“Shun ignorance, and likewise shun illusion. Avert thy face from world deceptions; mistrust thy senses, they are false. … Shun praise, O devotee. Praise leads to self-delusion. Thy body is not self, the SELF is in itself without a body, and either praise or blame affects it not. …
“False learning is rejected by the Wise, and scattered to the Winds by the good law. Its wheel revolves for all, the humble and the proud. … The wheel of the good law moves swiftly on. It grinds by night and day. The worthless husks it drives out from the golden grain, the refuse from the flour. The hand of Karma guides the wheel; the revolutions mark the beating of the Karmic heart. True knowledge is the flour, false learning is the husk.” ~H. P. Blavatsky

It is a sad state we live in today where so many people believe what they want to hear to be the truth, rather than seeking out what really is true. We hear politicians, news reporters, and pundits of all sorts saying things that they do not bother to back up with any facts, or back up only with some small bit of fact taken out of context, and it is blindly accepted by millions because it is what they want to hear. Even sadder, we see much of the same happening in churches and in spiritual groups and schools. Churches, in many cases, have become businesses who sell people what they want to hear rather than what is true. This may be acceptable for many people, and it at lease give them some structure, some rules to live by, even if distorted or totally false. This is not, however, an acceptable way to live if you are a spiritual seeker, a person seeking truth and enlightenment.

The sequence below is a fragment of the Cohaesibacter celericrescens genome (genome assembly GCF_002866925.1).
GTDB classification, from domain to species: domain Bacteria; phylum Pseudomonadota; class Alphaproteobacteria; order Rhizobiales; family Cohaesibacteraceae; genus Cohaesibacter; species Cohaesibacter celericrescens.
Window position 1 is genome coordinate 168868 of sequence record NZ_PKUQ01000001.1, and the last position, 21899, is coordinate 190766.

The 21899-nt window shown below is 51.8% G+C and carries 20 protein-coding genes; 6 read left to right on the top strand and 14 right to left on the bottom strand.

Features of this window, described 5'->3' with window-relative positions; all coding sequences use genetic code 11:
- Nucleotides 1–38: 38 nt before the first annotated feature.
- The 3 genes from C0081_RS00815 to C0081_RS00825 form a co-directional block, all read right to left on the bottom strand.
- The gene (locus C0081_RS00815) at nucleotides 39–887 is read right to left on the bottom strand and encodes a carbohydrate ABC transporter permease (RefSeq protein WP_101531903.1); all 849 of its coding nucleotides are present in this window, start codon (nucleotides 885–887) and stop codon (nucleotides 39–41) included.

Seeking true while carrying a bag full of lies, false beliefs, and inaccurate limitations is like climbing a mountain with a heavy backpack on your shoulders, or rowing a boat with an anchor dragging on the river bottom. Sure, it can be done, but it is much easier to climb without that backpack.

I understand that it is easy to tell people to drop their false beliefs and limitations if they want to make progress, but not so easy to actually do. We all experience that problem. For most of us, the solution is, sticking with the backpack analogy, is to lighten the pack a little at a time while we climb the mountain. Every few steps, reach into that pack, pull out another falsehood, and throw it in the trash. This is the way we usually have to do it because we have to climb a certain distance up the mountain (gain a certain level of spiritual understanding) before we can recognize that this belief is a false one and can be discarded, and then another and another until the pack is empty and can also be dropped.

Blavatsky uses the metaphor of a grinding wheel that not only grinds the grain into flour, but separates the chaff of lies from the grain of truth. Then, it is hoped, we will choose to make spiritually nutritious bread from that flour of truth, rather than eating the sweet cookies of pleasant lies that rot our soul. As always, the choice is ours, so as the old knight told Indiana Jones, choose wisely (or die).


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